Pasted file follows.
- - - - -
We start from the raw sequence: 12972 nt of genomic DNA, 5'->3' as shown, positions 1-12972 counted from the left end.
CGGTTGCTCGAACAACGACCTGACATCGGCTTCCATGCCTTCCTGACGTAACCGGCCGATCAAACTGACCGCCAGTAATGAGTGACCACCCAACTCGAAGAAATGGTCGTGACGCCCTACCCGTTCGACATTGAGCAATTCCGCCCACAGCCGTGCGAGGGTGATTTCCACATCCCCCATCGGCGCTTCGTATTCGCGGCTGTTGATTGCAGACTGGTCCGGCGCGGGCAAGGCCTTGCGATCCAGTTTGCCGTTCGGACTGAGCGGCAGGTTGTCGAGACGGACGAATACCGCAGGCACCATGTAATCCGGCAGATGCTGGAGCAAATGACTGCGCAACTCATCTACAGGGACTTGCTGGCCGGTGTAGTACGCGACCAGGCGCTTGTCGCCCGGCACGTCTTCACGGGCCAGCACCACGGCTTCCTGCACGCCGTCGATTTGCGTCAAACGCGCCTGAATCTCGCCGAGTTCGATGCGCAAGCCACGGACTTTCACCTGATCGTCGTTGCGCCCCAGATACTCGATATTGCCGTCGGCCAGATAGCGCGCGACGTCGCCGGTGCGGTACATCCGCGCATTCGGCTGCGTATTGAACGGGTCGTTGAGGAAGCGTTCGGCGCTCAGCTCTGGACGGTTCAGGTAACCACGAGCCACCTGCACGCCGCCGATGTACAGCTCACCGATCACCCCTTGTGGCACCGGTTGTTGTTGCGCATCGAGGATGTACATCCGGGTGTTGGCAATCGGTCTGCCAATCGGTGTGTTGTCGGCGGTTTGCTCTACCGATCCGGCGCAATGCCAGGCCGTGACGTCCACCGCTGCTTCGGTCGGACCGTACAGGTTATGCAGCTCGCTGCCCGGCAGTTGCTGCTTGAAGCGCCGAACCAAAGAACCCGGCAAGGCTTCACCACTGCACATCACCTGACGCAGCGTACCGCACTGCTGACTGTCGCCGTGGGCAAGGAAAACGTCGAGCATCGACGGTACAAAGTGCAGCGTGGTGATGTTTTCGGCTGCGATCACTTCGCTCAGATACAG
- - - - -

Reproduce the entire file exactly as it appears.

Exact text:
We start from the raw sequence: 12972 nt of genomic DNA, 5'->3' as shown, positions 1-12972 counted from the left end.
CGGTTGCTCGAACAACGACCTGACATCGGCTTCCATGCCTTCCTGACGTAACCGGCCGATCAAACTGACCGCCAGTAATGAGTGACCACCCAACTCGAAGAAATGGTCGTGACGCCCTACCCGTTCGACATTGAGCAATTCCGCCCACAGCCGTGCGAGGGTGATTTCCACATCCCCCATCGGCGCTTCGTATTCGCGGCTGTTGATTGCAGACTGGTCCGGCGCGGGCAAGGCCTTGCGATCCAGTTTGCCGTTCGGACTGAGCGGCAGGTTGTCGAGACGGACGAATACCGCAGGCACCATGTAATCCGGCAGATGCTGGAGCAAATGACTGCGCAACTCATCTACAGGGACTTGCTGGCCGGTGTAGTACGCGACCAGGCGCTTGTCGCCCGGCACGTCTTCACGGGCCAGCACCACGGCTTCCTGCACGCCGTCGATTTGCGTCAAACGCGCCTGAATCTCGCCGAGTTCGATGCGCAAGCCACGGACTTTCACCTGATCGTCGTTGCGCCCCAGATACTCGATATTGCCGTCGGCCAGATAGCGCGCGACGTCGCCGGTGCGGTACATCCGCGCATTCGGCTGCGTATTGAACGGGTCGTTGAGGAAGCGTTCGGCGCTCAGCTCTGGACGGTTCAGGTAACCACGAGCCACCTGCACGCCGCCGATGTACAGCTCACCGATCACCCCTTGTGGCACCGGTTGTTGTTGCGCATCGAGGATGTACATCCGGGTGTTGGCAATCGGTCTGCCAATCGGTGTGTTGTCGGCGGTTTGCTCTACCGATCCGGCGCAATGCCAGGCCGTGACGTCCACCGCTGCTTCGGTCGGACCGTACAGGTTATGCAGCTCGCTGCCCGGCAGTTGCTGCTTGAAGCGCCGAACCAAAGAACCCGGCAAGGCTTCACCACTGCACATCACCTGACGCAGCGTACCGCACTGCTGACTGTCGCCGTGGGCAAGGAAAACGTCGAGCATCGACGGTACAAAGTGCAGCGTGGTGATGTTTTCGGCTGCGATCACTTCGCTCAGATACAG